This likely has nothing to do with the casing installation, but with the set of the door frame (jamb). You're right that you should shim the strike area further out from the framing. It's also possible that atypically long screws were used for the strike plate and over-tightened, pulling the jamb in.
From the photos in your other question I now realize that this is an exterior door. It's very likely the case that long security screws in the strike were tightened too much. (Though a good carpenter would've shimmed at that location when the door was installed, preventing the problem.)
Remove just the strike plate and use a small pry bar to check whether the frame will move easily. You'll need to overcome the force of the casing nails and any nails through the jamb and into the framing.
Another option is to run a construction or drywall screw into the jamb in the strike plate mortise and use it to pull the jamb. Don't get too rough or you could split the casing if there are nails right there.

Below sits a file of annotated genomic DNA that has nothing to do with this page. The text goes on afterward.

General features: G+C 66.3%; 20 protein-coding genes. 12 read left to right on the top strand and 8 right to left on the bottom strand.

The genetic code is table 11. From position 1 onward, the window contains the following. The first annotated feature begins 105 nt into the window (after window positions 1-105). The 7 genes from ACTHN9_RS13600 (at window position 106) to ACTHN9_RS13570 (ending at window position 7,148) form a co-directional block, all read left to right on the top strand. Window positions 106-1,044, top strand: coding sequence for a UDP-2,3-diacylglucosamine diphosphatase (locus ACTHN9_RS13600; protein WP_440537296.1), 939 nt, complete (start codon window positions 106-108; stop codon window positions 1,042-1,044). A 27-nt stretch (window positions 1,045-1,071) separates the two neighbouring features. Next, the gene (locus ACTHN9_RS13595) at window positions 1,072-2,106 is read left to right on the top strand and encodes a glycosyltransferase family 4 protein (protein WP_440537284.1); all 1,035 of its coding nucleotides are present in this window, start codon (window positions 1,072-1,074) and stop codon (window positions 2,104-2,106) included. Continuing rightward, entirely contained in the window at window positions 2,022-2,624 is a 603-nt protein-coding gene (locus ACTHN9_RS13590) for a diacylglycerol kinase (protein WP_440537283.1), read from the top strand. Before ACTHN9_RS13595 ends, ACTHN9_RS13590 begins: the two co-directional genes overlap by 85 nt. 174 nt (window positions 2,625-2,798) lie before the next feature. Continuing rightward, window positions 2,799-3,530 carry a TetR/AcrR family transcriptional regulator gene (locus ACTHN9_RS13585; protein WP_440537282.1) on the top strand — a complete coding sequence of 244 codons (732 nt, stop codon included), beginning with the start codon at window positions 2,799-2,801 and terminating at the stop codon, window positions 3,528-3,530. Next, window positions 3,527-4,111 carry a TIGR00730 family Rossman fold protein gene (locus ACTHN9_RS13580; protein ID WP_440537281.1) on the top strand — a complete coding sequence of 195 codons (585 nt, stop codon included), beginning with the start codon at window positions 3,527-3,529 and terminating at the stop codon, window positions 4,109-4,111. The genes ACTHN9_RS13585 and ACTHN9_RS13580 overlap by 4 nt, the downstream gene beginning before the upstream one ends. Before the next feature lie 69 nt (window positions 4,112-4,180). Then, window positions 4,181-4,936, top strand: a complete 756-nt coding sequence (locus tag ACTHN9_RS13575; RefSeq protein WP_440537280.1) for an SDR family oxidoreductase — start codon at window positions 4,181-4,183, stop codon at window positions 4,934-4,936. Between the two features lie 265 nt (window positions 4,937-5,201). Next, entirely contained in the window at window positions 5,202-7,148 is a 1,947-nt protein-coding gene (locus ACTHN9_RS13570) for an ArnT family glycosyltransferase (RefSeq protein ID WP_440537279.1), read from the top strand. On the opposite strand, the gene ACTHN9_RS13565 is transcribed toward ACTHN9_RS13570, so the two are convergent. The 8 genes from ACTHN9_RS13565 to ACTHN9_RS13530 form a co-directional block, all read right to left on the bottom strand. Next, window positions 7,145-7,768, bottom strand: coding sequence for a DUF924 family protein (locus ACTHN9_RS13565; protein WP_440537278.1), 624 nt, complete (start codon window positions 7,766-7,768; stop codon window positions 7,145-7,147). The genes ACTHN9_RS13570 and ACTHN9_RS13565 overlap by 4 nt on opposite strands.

If you can move the jamb, use any available means to shim it out a bit--a wad of paper, a screw through the jamb and behind the strike plate, or whatever. It doesn't need to be complicated or overly robust.
Once the jamb is in the right position, install a countersunk, piloted, full-thread screw behind the strike plate to lock the jamb in place. Re-install the strike plate.